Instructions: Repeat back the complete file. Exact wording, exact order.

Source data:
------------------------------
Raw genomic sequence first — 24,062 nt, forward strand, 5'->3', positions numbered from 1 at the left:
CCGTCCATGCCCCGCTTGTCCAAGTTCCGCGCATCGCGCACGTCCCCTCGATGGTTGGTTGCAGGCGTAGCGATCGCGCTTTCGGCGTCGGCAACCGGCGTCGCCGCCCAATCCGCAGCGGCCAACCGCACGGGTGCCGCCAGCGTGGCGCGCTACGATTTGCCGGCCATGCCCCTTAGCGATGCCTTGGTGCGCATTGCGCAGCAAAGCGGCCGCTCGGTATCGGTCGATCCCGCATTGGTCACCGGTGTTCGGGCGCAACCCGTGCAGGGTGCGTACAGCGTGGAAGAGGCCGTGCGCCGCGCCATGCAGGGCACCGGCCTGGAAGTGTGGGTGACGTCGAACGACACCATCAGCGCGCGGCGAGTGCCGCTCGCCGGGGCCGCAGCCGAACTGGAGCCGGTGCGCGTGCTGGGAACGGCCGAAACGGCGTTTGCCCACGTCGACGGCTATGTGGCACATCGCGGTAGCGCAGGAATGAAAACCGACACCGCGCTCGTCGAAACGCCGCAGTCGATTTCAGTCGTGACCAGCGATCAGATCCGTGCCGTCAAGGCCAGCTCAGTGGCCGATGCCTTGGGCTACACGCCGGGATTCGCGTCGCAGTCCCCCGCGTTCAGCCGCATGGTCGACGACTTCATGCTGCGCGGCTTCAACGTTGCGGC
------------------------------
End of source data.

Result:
Raw genomic sequence first — 24,062 nt, forward strand, 5'->3', positions numbered from 1 at the left:
CCGTCCATGCCCCGCTTGTCCAAGTTCCGCGCATCGCGCACGTCCCCTCGATGGTTGGTTGCAGGCGTAGCGATCGCGCTTTCGGCGTCGGCAACCGGCGTCGCCGCCCAATCCGCAGCGGCCAACCGCACGGGTGCCGCCAGCGTGGCGCGCTACGATTTGCCGGCCATGCCCCTTAGCGATGCCTTGGTGCGCATTGCGCAGCAAAGCGGCCGCTCGGTATCGGTCGATCCCGCATTGGTCACCGGTGTTCGGGCGCAACCCGTGCAGGGTGCGTACAGCGTGGAAGAGGCCGTGCGCCGCGCCATGCAGGGCACCGGCCTGGAAGTGTGGGTGACGTCGAACGACACCATCAGCGCGCGGCGAGTGCCGCTCGCCGGGGCCGCAGCCGAACTGGAGCCGGTGCGCGTGCTGGGAACGGCCGAAACGGCGTTTGCCCACGTCGACGGCTATGTGGCACATCGCGGTAGCGCAGGAATGAAAACCGACACCGCGCTCGTCGAAACGCCGCAGTCGATTTCAGTCGTGACCAGCGATCAGATCCGTGCCGTCAAGGCCAGCTCAGTGGCCGATGCCTTGGGCTACACGCCGGGATTCGCGTCGCAGTCCCCCGCGTTCAGCCGCATGGTCGACGACTTCATGCTGCGCGGCTTCAACGTTGCGGC